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Audio Note of England has ruined me.  I heard this system in different iterations over the years and always wondered why on earth would anyone buy a system with the speakers loaded into the corners and this bland and uninspiring sounding. And why is it so damn expensive (their top of the line DAC and transport cost around $200k alone). Then one fateful day I walked into their room at the RMAF some two or three years ago, sat and listened again. Only this time, I came away wondering where the hell have I been. Consider a setup that resembles the above photo that would possess a sound quality/purity I have seldom ever experienced. There was a level of authenticity of timbre I had not experienced since my visit to Audio Consulting of Switzerland. What I'm trying to say is: in an instant. I understood the system. I understood the setup. And most importantly, I understood the sound. 








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Hard to imagine: The Combak/Reimyo Bravo SE mini-monitor - sporting a single proprietary coax driver no less - powered by the Reimyo KAP-777/CAT-777 amp/pre combo and supported by Reimyo's legendary digital front-end produced a sound that at once filled this small listening space with a sense of ease and resolution that went well beyond its assumed limits.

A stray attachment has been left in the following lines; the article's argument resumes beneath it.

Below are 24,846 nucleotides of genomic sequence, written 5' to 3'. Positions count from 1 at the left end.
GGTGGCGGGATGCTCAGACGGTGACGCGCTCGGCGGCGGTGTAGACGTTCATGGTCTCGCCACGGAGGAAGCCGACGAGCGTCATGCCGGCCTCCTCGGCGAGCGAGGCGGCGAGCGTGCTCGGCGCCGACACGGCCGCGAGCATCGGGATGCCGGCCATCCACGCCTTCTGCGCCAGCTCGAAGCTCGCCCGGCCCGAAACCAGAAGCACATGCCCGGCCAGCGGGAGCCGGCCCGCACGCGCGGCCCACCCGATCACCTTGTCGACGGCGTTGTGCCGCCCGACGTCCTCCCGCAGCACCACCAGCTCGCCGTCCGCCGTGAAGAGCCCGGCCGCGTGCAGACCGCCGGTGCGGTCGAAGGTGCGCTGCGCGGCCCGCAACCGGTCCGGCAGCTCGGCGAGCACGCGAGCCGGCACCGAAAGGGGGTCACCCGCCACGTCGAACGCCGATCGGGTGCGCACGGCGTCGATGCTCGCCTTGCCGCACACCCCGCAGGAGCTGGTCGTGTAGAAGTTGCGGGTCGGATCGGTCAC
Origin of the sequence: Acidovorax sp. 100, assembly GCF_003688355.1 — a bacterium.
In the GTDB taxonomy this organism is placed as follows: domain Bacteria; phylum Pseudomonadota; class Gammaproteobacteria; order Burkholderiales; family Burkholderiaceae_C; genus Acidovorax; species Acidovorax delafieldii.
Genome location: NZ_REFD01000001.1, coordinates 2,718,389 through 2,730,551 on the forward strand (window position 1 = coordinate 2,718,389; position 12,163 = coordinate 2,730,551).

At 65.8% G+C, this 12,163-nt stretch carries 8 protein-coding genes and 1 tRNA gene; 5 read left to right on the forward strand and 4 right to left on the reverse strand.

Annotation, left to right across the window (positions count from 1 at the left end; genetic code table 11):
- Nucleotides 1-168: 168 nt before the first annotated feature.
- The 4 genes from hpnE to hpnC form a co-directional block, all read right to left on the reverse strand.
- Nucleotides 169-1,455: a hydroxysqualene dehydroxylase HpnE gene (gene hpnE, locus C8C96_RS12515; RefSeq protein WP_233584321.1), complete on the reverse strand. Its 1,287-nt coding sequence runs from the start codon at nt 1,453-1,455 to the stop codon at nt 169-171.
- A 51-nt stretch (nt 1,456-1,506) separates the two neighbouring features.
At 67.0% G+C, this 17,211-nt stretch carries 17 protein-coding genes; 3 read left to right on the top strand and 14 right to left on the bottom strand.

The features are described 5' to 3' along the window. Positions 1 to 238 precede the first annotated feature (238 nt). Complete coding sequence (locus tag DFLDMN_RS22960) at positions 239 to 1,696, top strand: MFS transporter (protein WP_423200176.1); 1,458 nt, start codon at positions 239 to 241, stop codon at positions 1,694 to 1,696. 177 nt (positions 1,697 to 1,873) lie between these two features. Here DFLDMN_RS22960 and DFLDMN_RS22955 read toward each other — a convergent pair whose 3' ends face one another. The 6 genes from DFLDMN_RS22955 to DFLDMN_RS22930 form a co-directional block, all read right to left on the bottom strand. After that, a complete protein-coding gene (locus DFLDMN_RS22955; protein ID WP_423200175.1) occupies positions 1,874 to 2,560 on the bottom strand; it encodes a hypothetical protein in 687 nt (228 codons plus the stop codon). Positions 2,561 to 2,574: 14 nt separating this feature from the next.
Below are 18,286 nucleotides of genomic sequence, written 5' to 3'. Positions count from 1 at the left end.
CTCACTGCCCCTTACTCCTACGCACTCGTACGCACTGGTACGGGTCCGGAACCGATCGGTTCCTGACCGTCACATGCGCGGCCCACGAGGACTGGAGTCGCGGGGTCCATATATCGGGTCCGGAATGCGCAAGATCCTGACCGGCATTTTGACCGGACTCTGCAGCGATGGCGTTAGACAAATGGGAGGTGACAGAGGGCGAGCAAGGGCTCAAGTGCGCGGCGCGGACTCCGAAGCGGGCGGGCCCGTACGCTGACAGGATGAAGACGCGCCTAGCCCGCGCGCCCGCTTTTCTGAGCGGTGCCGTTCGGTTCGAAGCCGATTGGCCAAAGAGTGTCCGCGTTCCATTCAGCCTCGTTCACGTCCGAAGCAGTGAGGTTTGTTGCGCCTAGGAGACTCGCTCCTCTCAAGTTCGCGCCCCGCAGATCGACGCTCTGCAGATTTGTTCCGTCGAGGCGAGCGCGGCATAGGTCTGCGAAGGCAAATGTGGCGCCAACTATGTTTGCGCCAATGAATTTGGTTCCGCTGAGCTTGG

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Kazuo Kiuchi, chief designer at Combak/Reimyo of Japan (above left) and US/Canada importer Wynn Wong of Wynn Audio caught smiling for the camera. Kiuchi also has the rare title to serve as the exclusive distributor for XRCD and is heavily involved in their studio recording/mastering techniques. 





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Speaking of performing way beyond its size: April Music's newly updated Aura Note sports a V2 insignia (version 2) sports more features than ever! This high-end audio equivalent of a Swiss Army Knife serves as an all-in-one device that boasts these attributes in a single chassis:
1) top-loading CD player 
2) 125 Watts-per-channel (power output by B&O's ICEpower ASX250 digital amplifier module) 
3) FM tuner (preset 20 stations) 
4) Two auxiliary inputs for external analog devices 
5) Optical digital input (handling up to 24bit/192kHz) 
6) Stereo pre-amp output for use with external power amplifier or subwoofer 
7) Primary USB port for use with portable music players like MP3 players or USB memory devices